Now that some zoos, aquariums, cultural organizations, and attractions are beginning to emerge from months of closed doors and remote workforces, the critical issues of risk and liability loom large. We’re a diverse group of scientists, arts and community organization leaders, attractions professionals, and businesspeople. We are all skilled at running our organizations, but many of us have little or no legal or risk management expertise. To shed some light on these complex issues, we teamed with Cuseum, colleagues in the museums, attractions, and nonprofit field, and invited experts from Graham Company and Bureau Veritas, along with two leaders in safety and operations from AZA zoos.
Our panel offered tips on basic safety, managing guests, training and caring for staff, communications, and business losses during the pandemic, and participants provided their “boots on the ground” experience. Who knew, just a few months ago, that this topic would draw a sell-out crowd? Here are highlights from this discussion.
Implement and enforce basic safety and sanitation measures. Masks, social distancing, hand sanitizers, and increased cleaning and sanitizing procedures are an essential starting point, along with knowledge of CDC, state, and local guidelines. Make your cleaning regimen conspicuous to make guests feel confident about your practices. Strive for contactless transactions, touchless restroom facilities, and minimize “pinch points” in traffic flow. Are you or will you implement temperature checks or medical forms for guests? Most of us are not doing this now but may need to in the future.
Take care of your team. Make sure your staff and volunteers have and use appropriate PPE. Provide ongoing training in safety practices and guest service—front line and guest-facing staff especially since they’ll be reminding guests and enforcing (often unpopular) rules. While individual practices vary, be sure you have a policy on how, when, and to whom you communicate in the event of a positive test result or infected employee or volunteer. Have procedures in place to document close contact instances to aid in contact tracing.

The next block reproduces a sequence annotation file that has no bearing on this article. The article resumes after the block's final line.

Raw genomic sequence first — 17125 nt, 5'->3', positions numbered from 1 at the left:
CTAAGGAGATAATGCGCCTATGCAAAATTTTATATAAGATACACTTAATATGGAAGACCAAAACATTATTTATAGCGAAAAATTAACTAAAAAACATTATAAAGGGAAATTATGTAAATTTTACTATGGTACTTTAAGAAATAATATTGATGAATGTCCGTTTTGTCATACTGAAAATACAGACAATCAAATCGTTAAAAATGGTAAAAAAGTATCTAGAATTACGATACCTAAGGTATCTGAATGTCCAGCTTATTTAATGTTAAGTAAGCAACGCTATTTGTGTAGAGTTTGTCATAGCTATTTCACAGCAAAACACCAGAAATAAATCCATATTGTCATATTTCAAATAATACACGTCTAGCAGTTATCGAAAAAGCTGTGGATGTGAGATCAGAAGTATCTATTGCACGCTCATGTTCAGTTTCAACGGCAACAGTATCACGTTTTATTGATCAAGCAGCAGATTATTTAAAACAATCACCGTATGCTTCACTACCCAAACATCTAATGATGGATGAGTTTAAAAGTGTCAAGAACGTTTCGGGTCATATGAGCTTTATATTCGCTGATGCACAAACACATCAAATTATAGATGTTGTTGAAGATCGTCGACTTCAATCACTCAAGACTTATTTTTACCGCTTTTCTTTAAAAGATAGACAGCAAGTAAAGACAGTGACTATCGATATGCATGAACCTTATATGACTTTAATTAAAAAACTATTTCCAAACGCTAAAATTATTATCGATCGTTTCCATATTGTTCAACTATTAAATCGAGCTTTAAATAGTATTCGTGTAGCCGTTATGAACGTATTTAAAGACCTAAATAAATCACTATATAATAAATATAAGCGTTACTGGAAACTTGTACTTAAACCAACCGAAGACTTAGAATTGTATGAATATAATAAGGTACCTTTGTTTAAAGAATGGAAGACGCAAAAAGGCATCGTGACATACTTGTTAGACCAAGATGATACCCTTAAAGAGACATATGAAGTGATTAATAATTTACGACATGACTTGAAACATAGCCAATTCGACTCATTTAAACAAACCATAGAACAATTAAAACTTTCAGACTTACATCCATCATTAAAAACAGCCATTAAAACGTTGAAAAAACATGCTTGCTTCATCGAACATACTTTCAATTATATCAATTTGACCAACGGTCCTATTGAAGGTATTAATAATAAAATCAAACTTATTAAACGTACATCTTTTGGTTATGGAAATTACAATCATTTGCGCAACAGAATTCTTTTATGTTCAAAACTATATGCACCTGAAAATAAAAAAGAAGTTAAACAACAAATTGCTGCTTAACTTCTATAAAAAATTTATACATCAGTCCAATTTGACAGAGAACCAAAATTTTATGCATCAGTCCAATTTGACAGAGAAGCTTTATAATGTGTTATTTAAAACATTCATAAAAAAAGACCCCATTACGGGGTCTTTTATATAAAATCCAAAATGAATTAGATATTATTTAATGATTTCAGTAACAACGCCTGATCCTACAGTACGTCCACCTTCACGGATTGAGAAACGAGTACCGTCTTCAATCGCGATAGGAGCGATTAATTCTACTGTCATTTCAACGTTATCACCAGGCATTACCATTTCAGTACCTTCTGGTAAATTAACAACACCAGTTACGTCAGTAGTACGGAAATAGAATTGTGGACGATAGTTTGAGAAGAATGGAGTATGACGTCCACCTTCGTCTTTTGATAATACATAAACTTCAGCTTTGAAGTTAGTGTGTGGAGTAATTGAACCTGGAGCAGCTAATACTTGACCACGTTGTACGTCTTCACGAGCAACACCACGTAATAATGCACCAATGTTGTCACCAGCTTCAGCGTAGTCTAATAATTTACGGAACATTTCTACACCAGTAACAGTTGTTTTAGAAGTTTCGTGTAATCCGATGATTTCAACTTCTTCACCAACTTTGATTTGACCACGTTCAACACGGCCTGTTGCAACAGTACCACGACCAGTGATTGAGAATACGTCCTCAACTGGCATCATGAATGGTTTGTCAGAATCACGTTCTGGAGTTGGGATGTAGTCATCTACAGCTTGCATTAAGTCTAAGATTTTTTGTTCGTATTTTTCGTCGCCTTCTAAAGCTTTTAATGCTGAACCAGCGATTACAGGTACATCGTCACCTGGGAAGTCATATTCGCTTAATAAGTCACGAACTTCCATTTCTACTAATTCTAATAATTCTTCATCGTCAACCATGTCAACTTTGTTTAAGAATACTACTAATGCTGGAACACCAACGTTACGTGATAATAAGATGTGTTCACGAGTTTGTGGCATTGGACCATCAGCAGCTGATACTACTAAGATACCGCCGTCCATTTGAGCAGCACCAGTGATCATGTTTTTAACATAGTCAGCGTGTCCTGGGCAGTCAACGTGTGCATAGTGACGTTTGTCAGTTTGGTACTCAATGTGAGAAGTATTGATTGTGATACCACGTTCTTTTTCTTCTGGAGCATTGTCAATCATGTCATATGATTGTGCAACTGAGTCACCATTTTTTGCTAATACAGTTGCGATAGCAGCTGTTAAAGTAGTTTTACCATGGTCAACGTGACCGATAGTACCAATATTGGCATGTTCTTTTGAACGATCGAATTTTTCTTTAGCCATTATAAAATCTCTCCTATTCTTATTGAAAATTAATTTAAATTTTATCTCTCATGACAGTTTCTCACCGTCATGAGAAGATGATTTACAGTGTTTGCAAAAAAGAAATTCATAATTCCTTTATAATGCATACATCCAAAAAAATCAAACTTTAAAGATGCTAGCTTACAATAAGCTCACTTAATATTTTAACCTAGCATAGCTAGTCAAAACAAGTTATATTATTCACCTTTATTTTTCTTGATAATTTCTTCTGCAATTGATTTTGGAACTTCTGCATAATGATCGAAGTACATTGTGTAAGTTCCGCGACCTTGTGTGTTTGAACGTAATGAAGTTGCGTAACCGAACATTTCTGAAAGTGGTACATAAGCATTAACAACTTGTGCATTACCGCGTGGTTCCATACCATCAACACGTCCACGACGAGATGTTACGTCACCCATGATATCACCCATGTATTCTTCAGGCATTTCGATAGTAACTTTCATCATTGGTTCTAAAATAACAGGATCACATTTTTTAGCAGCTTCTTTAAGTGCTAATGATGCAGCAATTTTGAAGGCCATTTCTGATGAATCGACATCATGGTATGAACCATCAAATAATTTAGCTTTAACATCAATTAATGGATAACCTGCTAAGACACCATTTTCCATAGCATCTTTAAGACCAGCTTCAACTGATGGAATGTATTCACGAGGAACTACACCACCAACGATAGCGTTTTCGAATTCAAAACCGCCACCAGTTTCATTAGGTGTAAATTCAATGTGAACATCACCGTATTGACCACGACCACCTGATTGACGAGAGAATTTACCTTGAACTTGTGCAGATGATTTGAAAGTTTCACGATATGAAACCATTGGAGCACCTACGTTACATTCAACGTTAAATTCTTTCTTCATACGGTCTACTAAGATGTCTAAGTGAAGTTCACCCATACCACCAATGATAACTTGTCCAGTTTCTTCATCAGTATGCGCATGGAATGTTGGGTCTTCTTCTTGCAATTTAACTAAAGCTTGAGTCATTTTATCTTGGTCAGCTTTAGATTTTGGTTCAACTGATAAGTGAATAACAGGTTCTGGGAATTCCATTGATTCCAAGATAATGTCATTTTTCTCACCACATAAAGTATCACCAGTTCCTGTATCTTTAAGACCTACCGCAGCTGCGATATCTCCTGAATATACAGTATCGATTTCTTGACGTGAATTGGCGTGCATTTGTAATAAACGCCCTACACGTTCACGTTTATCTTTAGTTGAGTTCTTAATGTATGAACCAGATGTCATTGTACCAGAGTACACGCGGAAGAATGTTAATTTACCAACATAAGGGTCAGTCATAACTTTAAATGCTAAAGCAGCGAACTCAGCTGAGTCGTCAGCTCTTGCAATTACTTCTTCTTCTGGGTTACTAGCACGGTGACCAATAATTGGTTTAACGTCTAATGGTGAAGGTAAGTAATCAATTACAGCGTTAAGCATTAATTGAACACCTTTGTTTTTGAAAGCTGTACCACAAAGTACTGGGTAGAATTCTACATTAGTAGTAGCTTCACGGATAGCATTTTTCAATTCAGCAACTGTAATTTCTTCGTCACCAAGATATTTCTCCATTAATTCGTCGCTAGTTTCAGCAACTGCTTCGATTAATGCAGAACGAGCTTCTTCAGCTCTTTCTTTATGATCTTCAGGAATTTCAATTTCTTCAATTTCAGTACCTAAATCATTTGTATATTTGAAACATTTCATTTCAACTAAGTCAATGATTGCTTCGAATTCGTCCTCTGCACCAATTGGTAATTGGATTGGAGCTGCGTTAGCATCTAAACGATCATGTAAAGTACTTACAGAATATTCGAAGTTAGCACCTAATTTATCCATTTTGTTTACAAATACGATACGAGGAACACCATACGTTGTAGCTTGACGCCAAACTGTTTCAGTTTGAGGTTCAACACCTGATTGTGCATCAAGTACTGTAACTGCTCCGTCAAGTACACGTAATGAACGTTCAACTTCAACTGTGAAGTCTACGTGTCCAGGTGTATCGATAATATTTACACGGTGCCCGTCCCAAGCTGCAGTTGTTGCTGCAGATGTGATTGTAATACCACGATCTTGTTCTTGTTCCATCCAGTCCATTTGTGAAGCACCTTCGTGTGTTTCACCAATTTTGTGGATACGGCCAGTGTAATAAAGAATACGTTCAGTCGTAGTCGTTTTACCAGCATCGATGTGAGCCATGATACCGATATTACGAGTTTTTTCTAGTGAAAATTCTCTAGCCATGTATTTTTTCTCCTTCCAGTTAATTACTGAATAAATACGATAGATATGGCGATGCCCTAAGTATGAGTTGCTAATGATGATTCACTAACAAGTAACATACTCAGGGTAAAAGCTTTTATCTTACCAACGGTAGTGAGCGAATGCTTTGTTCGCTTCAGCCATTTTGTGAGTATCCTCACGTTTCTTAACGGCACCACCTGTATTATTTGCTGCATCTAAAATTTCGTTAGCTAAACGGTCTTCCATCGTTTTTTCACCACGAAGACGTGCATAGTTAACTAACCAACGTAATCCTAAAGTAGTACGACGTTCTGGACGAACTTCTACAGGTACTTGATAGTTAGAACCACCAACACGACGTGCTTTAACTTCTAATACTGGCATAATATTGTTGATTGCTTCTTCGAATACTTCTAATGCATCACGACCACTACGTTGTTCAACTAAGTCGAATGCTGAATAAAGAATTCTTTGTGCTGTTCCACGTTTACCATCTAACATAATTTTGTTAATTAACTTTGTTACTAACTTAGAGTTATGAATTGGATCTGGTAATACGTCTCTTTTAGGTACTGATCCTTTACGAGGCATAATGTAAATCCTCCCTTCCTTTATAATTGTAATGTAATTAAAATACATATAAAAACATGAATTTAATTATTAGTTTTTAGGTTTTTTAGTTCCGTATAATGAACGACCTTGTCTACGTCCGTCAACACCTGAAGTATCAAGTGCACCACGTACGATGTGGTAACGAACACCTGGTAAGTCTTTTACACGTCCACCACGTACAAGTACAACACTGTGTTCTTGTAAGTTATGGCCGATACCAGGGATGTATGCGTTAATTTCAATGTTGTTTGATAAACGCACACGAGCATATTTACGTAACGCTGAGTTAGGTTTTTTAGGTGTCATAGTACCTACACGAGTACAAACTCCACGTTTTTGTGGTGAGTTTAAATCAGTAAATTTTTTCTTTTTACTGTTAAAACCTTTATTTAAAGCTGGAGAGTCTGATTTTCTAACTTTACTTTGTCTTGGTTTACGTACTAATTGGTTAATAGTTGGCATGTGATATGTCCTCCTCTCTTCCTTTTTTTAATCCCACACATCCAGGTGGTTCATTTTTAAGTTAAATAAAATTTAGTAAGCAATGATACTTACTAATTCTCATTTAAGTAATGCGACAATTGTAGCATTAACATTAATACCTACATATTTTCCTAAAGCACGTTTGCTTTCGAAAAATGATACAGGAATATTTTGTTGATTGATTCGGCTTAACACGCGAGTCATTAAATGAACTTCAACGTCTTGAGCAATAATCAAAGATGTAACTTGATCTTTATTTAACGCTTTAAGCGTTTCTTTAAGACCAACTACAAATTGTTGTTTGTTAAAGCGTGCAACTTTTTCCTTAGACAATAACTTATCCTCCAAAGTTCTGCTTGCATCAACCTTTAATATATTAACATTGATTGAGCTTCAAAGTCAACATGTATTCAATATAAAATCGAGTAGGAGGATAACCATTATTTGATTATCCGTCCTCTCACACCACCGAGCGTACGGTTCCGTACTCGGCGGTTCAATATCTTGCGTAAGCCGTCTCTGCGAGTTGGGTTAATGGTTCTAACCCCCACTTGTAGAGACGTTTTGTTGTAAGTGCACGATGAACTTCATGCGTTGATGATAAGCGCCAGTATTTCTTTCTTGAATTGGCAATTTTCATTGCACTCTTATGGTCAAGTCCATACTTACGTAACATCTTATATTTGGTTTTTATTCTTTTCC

Appoint a crisis team and plan, plan, plan. Your crisis team should develop a written plan covering all aspects of operations during the crisis. They’ll need to be responsive to changing guidelines, communicate plan modifications quickly, and be diligent in tracking and documenting any changes in practice—this attention to detail can be useful in any legal challenges. Keep a real-time log of events and responses.
To assist you in developing a health and safety guide for your organization, Zoo Advisors has developed a resource guide in partnership with Bureau Veritas to help set you in the right direction.
Engage all stakeholders, including vendors, and communicate consistently. Tell the truth. Craft clear messages and provide updates for all your audiences—your vendors are key partners and when on site, they should observe your required safety protocols. Speak with one voice. Be up front with your guests and members.
Be prepared for change; be nimble and responsive. Your crisis plan provides guidance in most situations, but be prepared with a contingency plan for the unexpected—extreme weather, fire, animal escape—how will you “shelter in place” in buildings and maintain social distance protocols?
Understand your liability and exposure; talk with legal counsel. Without in-house counsel, be sure to seek legal advice. Regarding an organization’s potential liability for guest exposure, our panel’s answer was (not unexpectedly) “it depends.” The coronavirus pandemic is uncharted territory; the ability for an organization to absolve themselves hasn’t yet been tested. However, there is no protection against gross negligence on the part of an organization.
As for staff claims against the employer, the employee generally bears the burden of proof as to the circumstances of contracting COVID-19. And unfortunately, business losses due to the pandemic are not covered by most insurance, which requires physical damage to the property to trigger an insurable event, and there is currently robust debate about whether or not today’s challenges can be interpreted as “physical damage.” But things change, so the current recommendation is to file a claim to document the loss in case of a future claim opportunity.
Even though “no blame” signs advising guests of potential risks won’t prevent a claim, it is good practice. In the same vein, the effectiveness of waivers (either printed or digital) varies widely from state to state, so make sure you have a thorough understanding of the laws in your locale.
Lastly, consider the case of the All England Lawn Tennis Club—the group that administers the Wimbledon Tennis Championship. They have been in the news as an organization that actually had insurance covering a pandemic, and it looks like that’s going to pay out for them. Pandemic insurance is available, and while the cost today is certainly higher than it was twelve months ago, it’s worth looking into for the future.
Thanks to our panel:
Vice President of Operations & Campus Planning, Cheyenne Mountain Zoo / AZA Safety Committee Chair
Safety Manager, Denver Zoo
Senior Vice President, Graham Company
Associate General Counsel, Graham Company
Vice President of Safety Services, Graham Company
Executive Vice President, Bureau Veritas
And thanks to all of you who joined our webinar—click here to reach out to Zoo Advisors for planning assistance and click here to contact Cuseum for their digital membership card program. We’re here to assist in any additional way.